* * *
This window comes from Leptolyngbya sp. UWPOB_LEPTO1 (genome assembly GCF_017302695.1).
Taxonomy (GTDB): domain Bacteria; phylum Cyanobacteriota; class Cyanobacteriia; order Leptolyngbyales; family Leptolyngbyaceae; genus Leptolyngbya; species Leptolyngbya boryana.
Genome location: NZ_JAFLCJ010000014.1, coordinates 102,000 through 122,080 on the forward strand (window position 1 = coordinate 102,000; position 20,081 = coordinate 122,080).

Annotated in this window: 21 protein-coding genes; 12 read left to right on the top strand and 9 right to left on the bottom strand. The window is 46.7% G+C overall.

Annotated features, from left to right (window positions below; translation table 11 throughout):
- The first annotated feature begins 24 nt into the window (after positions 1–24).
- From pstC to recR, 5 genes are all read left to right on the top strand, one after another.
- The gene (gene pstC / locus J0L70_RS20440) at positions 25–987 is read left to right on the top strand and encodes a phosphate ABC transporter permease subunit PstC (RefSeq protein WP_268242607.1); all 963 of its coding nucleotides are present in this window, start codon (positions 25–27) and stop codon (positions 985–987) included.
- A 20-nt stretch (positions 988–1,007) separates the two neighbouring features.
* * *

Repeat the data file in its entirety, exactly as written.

This window comes from Leptolyngbya sp. UWPOB_LEPTO1 (genome assembly GCF_017302695.1).
Taxonomy (GTDB): domain Bacteria; phylum Cyanobacteriota; class Cyanobacteriia; order Leptolyngbyales; family Leptolyngbyaceae; genus Leptolyngbya; species Leptolyngbya boryana.
Genome location: NZ_JAFLCJ010000014.1, coordinates 102,000 through 122,080 on the forward strand (window position 1 = coordinate 102,000; position 20,081 = coordinate 122,080).

Annotated in this window: 21 protein-coding genes; 12 read left to right on the top strand and 9 right to left on the bottom strand. The window is 46.7% G+C overall.

Annotated features, from left to right (window positions below; translation table 11 throughout):
- The first annotated feature begins 24 nt into the window (after positions 1–24).
- From pstC to recR, 5 genes are all read left to right on the top strand, one after another.
- The gene (gene pstC / locus J0L70_RS20440) at positions 25–987 is read left to right on the top strand and encodes a phosphate ABC transporter permease subunit PstC (RefSeq protein WP_268242607.1); all 963 of its coding nucleotides are present in this window, start codon (positions 25–27) and stop codon (positions 985–987) included.
- A 20-nt stretch (positions 988–1,007) separates the two neighbouring features.